“Please don’t feed our bums”
“Give me some money and I’ll feed myself.”
Controversial bumper stickers target new more aggressive type of transients
By John Wilkens, UNION-TRIBUNE STAFF WRITER
Friday, June 18, 2010 at 9:59 p.m.
A sticker at the South Coast Longboards surf shop in Ocean Beach urges people not to feed the homeless. Aimed to thwart what some call aggressive panhandling, the stickers have sparked controversy.
Ocean Beach has always had a thing for bumper stickers. “Coexist” is a popular one. “Shut Your Mouth and Open Your Mind” is another. And there’s this classic in counterculture bravado: “U.S. Out of O.B.”
Now, a new sticker is raising eyebrows and tempers along the community’s main commercial drag, Newport Avenue, causing some to wonder what’s happening to the scruffy town’s legendary “live and let live” vibe.
“Welcome to Ocean Beach,” the sticker reads. “Please Don’t Feed Our Bums.”
A homeless controversy in O.B.? Yes, and it started, of all places, in a head shop.
That would be The Black, which has been around for 40 years and sells much more than “tobacco” paraphernalia these days. Ken Anderson, an employee there, got together with a friend a few weeks ago and came up with the idea for the stickers, which he had printed and now sells in the store.
Anderson said he’s fed up with what he characterizes as a new strain of transient — young, able-bodied, rude and aggressive. These are panhandlers, he said, who travel in groups with pit bulls and knives on their belts and don’t ask for spare change so much as demand it.
“They have no respect for O.B. or for the people who live here,” said Anderson, 42, a 19-year resident.
He talked of friends who have been held up by machete-wielding street people, of merchants whose awning-covered doorways have been turned into trash cans and toilets. He said transients call him “a sellout” for having a job.
“The homeless guys who have been here a long time know us and we know them and they do their best not to bother people,” Anderson said. “These young kids aren’t like that. They don’t want to work. They just want to coast.”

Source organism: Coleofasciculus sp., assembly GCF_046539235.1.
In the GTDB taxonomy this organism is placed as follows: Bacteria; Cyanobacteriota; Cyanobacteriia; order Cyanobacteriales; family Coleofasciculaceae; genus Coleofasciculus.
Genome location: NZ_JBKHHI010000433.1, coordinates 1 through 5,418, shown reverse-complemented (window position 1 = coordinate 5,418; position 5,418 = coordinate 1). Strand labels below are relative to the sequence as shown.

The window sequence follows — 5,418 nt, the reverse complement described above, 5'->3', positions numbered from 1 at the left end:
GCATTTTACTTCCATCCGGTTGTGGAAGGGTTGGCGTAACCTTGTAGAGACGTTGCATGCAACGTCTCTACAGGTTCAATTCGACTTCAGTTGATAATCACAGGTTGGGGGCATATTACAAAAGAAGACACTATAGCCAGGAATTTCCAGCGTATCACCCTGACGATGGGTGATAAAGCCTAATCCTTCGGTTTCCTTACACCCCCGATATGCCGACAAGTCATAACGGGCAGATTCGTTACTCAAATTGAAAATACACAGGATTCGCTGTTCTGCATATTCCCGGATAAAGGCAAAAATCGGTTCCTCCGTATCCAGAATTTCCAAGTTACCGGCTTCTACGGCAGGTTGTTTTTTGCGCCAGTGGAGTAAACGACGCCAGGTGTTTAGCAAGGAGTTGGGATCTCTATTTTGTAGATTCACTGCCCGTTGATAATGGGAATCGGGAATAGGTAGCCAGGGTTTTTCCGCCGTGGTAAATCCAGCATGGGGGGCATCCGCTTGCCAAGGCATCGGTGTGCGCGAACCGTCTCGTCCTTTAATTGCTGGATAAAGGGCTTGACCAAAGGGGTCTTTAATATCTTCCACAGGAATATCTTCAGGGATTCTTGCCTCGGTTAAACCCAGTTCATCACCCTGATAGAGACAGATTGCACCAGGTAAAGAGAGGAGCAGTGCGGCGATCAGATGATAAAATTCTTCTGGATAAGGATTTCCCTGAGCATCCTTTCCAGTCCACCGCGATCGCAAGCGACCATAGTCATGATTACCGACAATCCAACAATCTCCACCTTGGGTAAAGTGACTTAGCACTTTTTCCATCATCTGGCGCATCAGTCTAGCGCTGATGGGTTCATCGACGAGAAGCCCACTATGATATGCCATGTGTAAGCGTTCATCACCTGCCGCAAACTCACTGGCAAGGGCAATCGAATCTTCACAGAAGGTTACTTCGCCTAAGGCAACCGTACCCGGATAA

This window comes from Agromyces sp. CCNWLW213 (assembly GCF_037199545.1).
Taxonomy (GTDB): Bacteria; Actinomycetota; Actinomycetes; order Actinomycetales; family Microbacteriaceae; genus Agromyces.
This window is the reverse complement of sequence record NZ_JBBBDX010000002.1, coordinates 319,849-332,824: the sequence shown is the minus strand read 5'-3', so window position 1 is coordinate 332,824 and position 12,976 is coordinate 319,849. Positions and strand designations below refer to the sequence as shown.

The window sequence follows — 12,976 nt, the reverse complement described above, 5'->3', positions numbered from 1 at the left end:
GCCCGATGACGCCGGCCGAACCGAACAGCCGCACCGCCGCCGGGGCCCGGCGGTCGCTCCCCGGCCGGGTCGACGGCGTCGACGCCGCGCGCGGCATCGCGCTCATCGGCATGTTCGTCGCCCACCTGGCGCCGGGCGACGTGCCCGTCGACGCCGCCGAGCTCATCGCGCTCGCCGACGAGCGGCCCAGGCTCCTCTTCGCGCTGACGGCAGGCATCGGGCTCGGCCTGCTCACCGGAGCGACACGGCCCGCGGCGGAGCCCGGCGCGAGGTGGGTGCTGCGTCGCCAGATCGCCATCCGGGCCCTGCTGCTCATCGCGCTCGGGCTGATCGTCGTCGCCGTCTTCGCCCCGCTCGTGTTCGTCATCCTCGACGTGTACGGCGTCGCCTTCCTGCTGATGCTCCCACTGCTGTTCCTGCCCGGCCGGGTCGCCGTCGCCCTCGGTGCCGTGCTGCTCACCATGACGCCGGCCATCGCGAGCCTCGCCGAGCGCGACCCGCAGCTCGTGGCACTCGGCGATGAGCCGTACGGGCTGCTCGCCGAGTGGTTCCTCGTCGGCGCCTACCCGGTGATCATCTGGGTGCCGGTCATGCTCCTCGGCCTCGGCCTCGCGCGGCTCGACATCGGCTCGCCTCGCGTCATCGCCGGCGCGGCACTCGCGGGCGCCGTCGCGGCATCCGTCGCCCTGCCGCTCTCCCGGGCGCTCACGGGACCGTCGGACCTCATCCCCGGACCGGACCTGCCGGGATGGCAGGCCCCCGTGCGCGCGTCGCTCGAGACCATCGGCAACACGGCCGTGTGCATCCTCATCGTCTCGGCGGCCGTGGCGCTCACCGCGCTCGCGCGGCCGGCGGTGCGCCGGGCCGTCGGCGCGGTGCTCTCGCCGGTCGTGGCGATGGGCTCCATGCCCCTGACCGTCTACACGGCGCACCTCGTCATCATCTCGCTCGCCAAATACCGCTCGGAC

Transients known as “travelers” move from city to city in groups, and for them homelessness is more of a lifestyle than a circumstance, said David Surwilo, the San Diego Police Department’s community relations officer in Ocean Beach. Some have credit cards and cell phones, he said.
“People in Ocean Beach are getting frustrated,” he said. “The sticker is their way of saying, ‘Let’s stop these people from parasiting off the community.’ ”
Anderson calls the $2.50 sticker a spoof, “our version of the cardboard sign some of the homeless like to hold up on street corners when they beg for money.” It has a silhouette in the center of a hobo walking a dog and is patterned after a sign in Mammoth Lakes that asks residents not to feed bears.
“It’s not politically correct,” Anderson said. “I knew some people might get upset about it.”
One of those people is Frank Gormlie, a community activist and journalist who runs the “OB Rag” blog. To him, the stickers are a disappointing continuation of “an underground campaign” against the homeless that began months ago.
“I just think they send the wrong message and put the lie to Ocean Beach’s reputation as a place of laid-back tolerance,” he said. “The stickers carry a message of hate.”
Gormlie asked Anderson to stop selling the stickers. Instead, Anderson got more printed. He also has diversified — selling “Please Don’t Feed Our Bums” hats and T-shirts for $16 each.
Through his blog, Gormlie is encouraging a boycott of The Black. He’s offering an “OB Rag” T-shirt to the person who removes the most don’t-feed-bums stickers from public signs around town and sends him the pieces. He’s talking about circulating an anti-sticker petition.
“I grew up in O.B,” said Gormlie, 62, who doesn’t live there now but has spent 30 of the past 40 years as a resident. “Merchants have always complained about the young homeless. This attempt to dehumanize them is wrong and doesn’t solve anything.”
Reaction from other businesses along Newport Avenue is divided.
At South Coast Longboards, where the sticker is displayed in the front window, employee Mike Sanders said he agrees with Anderson.
“I don’t give the kids money because they just use it to get loaded,” he said. “I encourage other people not to give, too. It just contributes to the problem.”
Across the street at the Newport Farms liquor store, manager Sal Sinawi has one of the stickers but doesn’t plan to display it. The young transients are aggressive, he said, and they’ll cuss you out if you don’t give them money. “But they’re still human. It’s OK to feed dogs but not humans? You can’t just ignore them.”
Ignoring the homeless is hard, especially when they gather in large numbers along the wall at the foot of Newport. On a recent weekday morning, one of them was shown the sticker.
“Please don’t feed our bums,” he read out loud. He chuckled. “Give me some money and I’ll feed myself.”
John Wilkens: (619) 293-2236; firstname.lastname@example.org